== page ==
‘Bloody Good:’ Introducing Willamette Valley’s Walter Scott Wines

Willamette Valley newcomer Walter Scott has wowed the critics, and the 2015s wowed us when we tasted them in Oregon in February. On sale now; on tasting this weekend.

Walter Scott WinesA good friend and customer introduced us to Walter Scott wines last year, long before they became available on the East Coast. She proclaimed them her very favorite wines in the Willamette Valley – high praise from a discerning taster.

The critics agree with her. Wine Advocate’s Neal Martin called Walter Scott a “great discovery” in the 2012 vintage, and called the 2014’s “just killer Pinot Noir with purity, intensity and personality … if you have not tried these wines yet, do yourself a favor.”

And then we got to visit and sample the 2015s – most not rated yet, but even better than 2014! And while these  would be great wines no matter what, great people and a great story adds to the delight!

A Labor of Love

Walter Scott Ken and Erica

Walter Scott is a labor of love from the husband/wife team of Ken Pahlow and Erica Landon. Ken caught the Oregon wine bug in the early 1990s and soon began showing up at Mark Vlossak’s St Innocent winery in the Eola Hills offering to do anything that needed doing. Eventually, in 1995, he wore Mark down and started helping out at harvest and in the winery on a regular basis, ultimately taking on sales responsibilities there too.

During his 14 years working at St. Innocent, Ken took a second job handling sales for a leading Oregon-based importer. In 2002, he first met Sommelier Erica Landon. Erica had started in the wine business in Portland and at a Mount Hood resort before becoming the sommelier and GM for the Ponzi family’s Dundee Bistro (that’s where Ken first met her in 2002). She went on to earn a Wine Spectator Award of Excellence at Ten 01 back in Portland (while beginning to date Ken in 2007) before becoming Wine Director for a Portland restaurant group and a wine instructor for the trade.

Learning at Patricia Green, Evening Land
Ken and Erica married and decided to give winemaking a try, emptying their retirement accounts to make 165 cases of wine in the great 2008 harvest. In 2009, Ken traded labor for enough space at Patricia Green Cellars to make 650 cases. In 2010, Ken took a new job heading up sales at Evening Land Vineyards in the Eola Hills that allowed him to make his next two vintages there.

Evening Land was a great place for Ken and Erica to take the next step. The Evening Land story is complex, but the key points are that an investor group acquired one of Oregon’s greatest vineyards, Seven Springs, in 2007 and brought in Burgundy’s Dominique Lafon to consult. Ken was able to soak up Lafon’s expertise and also get to know current owner/managers Rajat Parr and Sashi Moorman.

In 2012, Ken and Erica signed up long-time fans Andy and Sue Steinman as partners and, with their help, leased and converted a cider house on the edge of Justice Vineyard in the Eola Hills. Then, in 2014, the biggest step yet – they welcomed a new partner (daughter Lucy) to the venture and left their day jobs to focus on Walter Scott full time.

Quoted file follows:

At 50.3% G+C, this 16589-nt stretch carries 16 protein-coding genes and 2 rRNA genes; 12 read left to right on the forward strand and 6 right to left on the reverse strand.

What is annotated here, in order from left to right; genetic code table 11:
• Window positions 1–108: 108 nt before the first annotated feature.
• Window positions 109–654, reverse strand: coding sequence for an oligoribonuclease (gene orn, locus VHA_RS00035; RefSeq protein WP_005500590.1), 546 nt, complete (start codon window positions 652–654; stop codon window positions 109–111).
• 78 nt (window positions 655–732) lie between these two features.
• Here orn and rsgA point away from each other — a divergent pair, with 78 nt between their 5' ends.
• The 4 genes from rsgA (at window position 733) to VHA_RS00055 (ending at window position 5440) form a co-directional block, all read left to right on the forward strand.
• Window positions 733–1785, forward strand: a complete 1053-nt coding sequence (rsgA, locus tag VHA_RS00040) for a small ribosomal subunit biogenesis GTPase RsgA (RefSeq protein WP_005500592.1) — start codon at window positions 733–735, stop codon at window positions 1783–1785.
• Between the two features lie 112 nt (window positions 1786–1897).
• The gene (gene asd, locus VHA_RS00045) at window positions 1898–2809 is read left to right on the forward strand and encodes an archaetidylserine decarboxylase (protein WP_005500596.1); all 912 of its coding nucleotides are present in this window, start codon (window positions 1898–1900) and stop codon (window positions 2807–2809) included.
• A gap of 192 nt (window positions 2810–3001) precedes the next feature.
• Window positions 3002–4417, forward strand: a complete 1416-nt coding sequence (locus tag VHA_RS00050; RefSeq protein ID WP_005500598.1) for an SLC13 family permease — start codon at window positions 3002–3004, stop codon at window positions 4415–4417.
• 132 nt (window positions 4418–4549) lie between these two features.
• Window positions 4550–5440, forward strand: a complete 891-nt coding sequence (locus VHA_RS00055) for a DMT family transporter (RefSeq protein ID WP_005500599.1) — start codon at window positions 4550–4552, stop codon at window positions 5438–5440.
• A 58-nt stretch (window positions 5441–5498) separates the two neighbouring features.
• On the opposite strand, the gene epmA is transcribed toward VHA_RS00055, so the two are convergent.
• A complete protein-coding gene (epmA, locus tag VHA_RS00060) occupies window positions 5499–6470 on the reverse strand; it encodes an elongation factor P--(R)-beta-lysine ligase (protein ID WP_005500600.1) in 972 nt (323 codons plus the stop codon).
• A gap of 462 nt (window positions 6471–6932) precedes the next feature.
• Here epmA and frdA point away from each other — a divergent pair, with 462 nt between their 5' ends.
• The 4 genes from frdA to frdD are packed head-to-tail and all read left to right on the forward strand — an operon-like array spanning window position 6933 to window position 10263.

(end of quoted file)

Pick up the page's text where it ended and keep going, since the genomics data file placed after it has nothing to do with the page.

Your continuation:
As Neal Martin reported in The Wine Advocate, “their story is one of essentially risking everything to pursue their dream. If their wines are of this quality, then their sacrifices have been worthwhile.” With influences ranging from Mark Vlossak, Dominique Lafon, the Ponzi family, Sashi Moorman and more, it’s hardly surprising that their Walter Scott wines are good. It’s the way they’re good that’s so delightful.

The Essence of Great Oregon Pinot Noir
First, there’s a strong focus on great vineyards here, mainly in the southerly Willamette Valley appellation of the Eola Amity Hills and including one of America’s greatest Pinot Noir sites, Seven Springs. Their vineyards are all dry-farmed and feature predominantly marine sedimentary soils. This kind of dirt brings out the minerality and elegance of Pinot Noir paired with ripe cherry/raspberry/strawberry fruit – what I’d argue is the essence of great Oregon Pinot Noir.

Ken and Erica work with their farming partners to ensure that yields are appropriate to the vintage – lower in cool harvests like 2010 and 2011, higher as needed in warmer years like 2014 and 2015 – and that the fruit is allowed to ripen slowly, without excess sugar and with vibrant acids.

In the very warm 2015 vintage, that means Walter Scott’s Pinot Noirs are fully ripe and bursting with fresh (not cooked or dried) fruit flavors, deliver vibrant acids, and went into bottle at remarkably moderate alcohols ranging from 12.5 to 13.9% (vs 14% and higher at many fine estates).

walter-scotte-pinot-noir-freedom-hill.pngMinerality, Freshness, Precision … and Character
If minerality, freshness and precision are themes that cut across all of the Walter Scott wines, those attributes are always presented in terms of each vineyard’s unique character. Freedom Hill is dark, smoky and powerful. And Seven Springs is at once velvety and weightless, generous and full of tension.

Most of these 2015 releases have yet to be presented to the critics. If big scores matter to you, then buy these now and then brag how you scored some of the top wines of a great vintage while you still could. Because in 2015, I think most critics will echo Neal Martin’s summation of Walter Scott’s 2012s:

“Here were wines with great precision and poise, wines that embraced the opulence of the 2012 vintage but hammered any excesses down with a prudent approach in the winery. The modest acidification ensured that these wines feel natural and refined, the kind of wines that I would take home to drink following a hard day’s tasting. With two partners coming on board, and presumably steadying what can be a financially precarious venture when starting out, things look bright for Walter Scott Wines. Pick up the phone and try them yourself.”   

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